When we consider the most popular and commonly consumed cocktails in this country, there will certainly be a very short list of them. And then there’s everything else! Some of these mega-popular libations did not either exist or gain much notoriety until Prohibition (1920-1933) or thereafter. Atop of this list, is the mack daddy of all tequila-based cocktails: the Margarita. A very simple, yet delicious cocktail traditionally consisting of tequila, Triple Sec (orange liqueur) and lime juice (or fresh sour). Not only is the Margarita one of the most commonly requested cocktails, but it’s also one that has the most riffs and modern variations. The Margarita had reached such a high in popularity in the US, that February 22nd has officially been recognized as National Margarita Day (year of inception is not known). 

The history of the Margarita has several possible and debated origins, depending on whom you ask. Tequila, a native and very heavily regulated product of Mexico, was first shipped to Texas several years after our Civil War ended, but did not start to become a household name in the US until World War II, when importing whisky from Europe became difficult, as well as sourcing the very limited amount of whiskey being produced in this country at that time. One of the more popularized versions of the Margarita’s origin is when in 1938 Carlos "Danny" Herrera at his restaurant Rancho La Gloria, halfway between Tijuana and Rosarito, Baja California, created a similar tequila cocktail recipe for customer and former Ziegfeld dancer Marjorie King, who was allergic to many spirits, but not to tequila. There are other accounts that from a timeline perspective would take us a few years back or others, several years forward. A close friend and trusted cocktail author and confidant, Livio Lauro, cited in his book, Liquid Legacy, that New York-based cocktail historian Dave Wondrich wholeheartedly believes that regardless of the Margarita’s true origin, it was West Coast bartender and influencer John Durlesser that became the first person in Los Angeles to serve and heavily popularize the Margarita at the widely-known establishment, Tail O’ The Cock. 

This popular tipple is served shaken with ice and traditionally served on the rocks. Others are blended with ice and served frozen and some are just shaken with ice and served straight up into a coupe or cocktail glass. Although it has become “acceptable” to serve a Margarita in a wide variety of glass types including cocktail, wine or goblet, pint and yards and schooners, the drink is traditionally served in the eponymous Margarita glass, a stepped-diameter variant of a cocktail glass or champagne coupe. To help further this fad, Mexican cuisine has really taken off all over this country in the last 20-30 years, approximately. So now, venues ranging from small family-owned establishments to various sized national and international chains to celebrity-owned or -endorsed higher-end destinations can be found just about anywhere. By default, many of these establishments will also have agave-centric cocktail programs, some elevated and exquisitely done, some that are fun, whimsical and “interesting” and others that would get an “A” for effort! I mean, did you honestly in your lifetime ever think that Taco Bell would be serving alcohol? Not I!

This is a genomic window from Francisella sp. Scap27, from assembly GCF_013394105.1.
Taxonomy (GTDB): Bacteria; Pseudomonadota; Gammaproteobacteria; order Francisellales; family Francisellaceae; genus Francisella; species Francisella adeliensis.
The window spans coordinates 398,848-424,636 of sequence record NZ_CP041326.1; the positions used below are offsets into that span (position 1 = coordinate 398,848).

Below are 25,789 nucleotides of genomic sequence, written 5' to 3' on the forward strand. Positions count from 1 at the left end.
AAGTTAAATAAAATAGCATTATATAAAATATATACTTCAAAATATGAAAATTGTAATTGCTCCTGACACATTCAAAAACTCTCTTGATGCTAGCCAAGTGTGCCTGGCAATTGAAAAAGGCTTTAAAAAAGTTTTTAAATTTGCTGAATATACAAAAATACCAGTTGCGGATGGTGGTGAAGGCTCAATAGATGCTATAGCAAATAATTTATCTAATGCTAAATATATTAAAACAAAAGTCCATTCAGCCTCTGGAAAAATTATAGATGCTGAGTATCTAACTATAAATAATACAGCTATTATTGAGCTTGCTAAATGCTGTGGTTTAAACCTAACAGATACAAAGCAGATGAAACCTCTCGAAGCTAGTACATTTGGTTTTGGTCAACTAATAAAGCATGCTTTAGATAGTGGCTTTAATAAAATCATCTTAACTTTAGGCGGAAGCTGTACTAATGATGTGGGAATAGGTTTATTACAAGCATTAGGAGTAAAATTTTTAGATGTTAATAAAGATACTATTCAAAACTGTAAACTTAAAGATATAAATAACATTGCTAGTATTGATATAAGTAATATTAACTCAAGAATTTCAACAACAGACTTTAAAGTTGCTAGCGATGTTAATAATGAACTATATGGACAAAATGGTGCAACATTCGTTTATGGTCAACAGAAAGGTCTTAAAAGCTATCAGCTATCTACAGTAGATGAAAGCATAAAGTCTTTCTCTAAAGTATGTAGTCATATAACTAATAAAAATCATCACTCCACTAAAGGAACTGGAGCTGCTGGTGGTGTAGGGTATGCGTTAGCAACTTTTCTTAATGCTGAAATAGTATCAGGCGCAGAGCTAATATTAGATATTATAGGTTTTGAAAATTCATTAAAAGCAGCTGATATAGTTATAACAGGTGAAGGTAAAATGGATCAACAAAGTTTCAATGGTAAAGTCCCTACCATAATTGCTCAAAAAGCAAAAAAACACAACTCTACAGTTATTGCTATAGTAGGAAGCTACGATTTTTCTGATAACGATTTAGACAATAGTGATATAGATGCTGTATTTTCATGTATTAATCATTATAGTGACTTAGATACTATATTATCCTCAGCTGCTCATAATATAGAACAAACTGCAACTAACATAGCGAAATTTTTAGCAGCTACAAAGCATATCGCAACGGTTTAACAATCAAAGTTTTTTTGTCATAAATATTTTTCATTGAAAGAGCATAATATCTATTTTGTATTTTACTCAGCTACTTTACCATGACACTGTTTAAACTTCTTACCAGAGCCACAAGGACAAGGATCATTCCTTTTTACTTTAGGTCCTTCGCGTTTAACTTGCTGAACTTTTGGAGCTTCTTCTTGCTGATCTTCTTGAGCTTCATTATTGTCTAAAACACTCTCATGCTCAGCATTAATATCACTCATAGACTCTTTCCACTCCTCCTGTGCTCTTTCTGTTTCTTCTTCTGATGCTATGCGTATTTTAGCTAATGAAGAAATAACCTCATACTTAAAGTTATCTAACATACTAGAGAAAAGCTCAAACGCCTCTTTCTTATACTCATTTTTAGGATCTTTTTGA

One very fascinating argument is that traditionalists today would dispute that many of these riffs or varieties are truly not Margaritas. However, lime is no longer the only accepted flavor, and the specialists behind the bar have gotten creative mixing exotic and fresh fruits, different types of citrus, fresh and dried herbs, infused sugars and exotic salts to enhance both the presentation of the glass and the flavor of the cocktail. Where do my loyalties lie, you are probably wondering? I say, if the cocktail has an agave spirit base that can clearly come through in the cocktail, an acid component and a sugar component to balance it out, then I am okay still calling the riff a “something” Margarita. 

After all, my go-to cocktail aside from a delicious Margarita or Whiskey Sour, is an Old Fashioned. I have more variations of the Old Fashioned than a wheel of Swiss cheese has holes—all delicious, of course! The DNA that I will use for my riffs is a libation with 2 ounces of an oak-aged spirit at the helm (whisk(e)y, rum, tequila or brandy), two generous pieces of citrus peel for muddling and discarding (grapefruit, varying orange or varying lemon), ¼-½ ounce of a sweetener (uniquely created flavored syrup with either sugar, honey, maple syrup, agave syrup, etc.) and 2-3 generous dashes of bitters (brand and flavor of choice). Of course, at this point I would list this variation as a “Tequila Old Fashioned,” “Rum Old Fashioned,” etc. My point is that if you stay true to the DNA of that original classic, then it’s acceptable to use its name in your creation. 

I am going to go out on a limb and say that it’s safe to assume that most of us do not need a National Holiday as an excuse to libate! To me, I have a profound appreciation of the Margarita’s history and rise in popularity. This can be said for the plethora of other libations that came about long before all of us! With all this said, this February 22nd, let’s all raise a glass with our favorite Margarita or riff of it and let’s all toast to National Margarita Day! Til’ next month, friends…

~ Cheers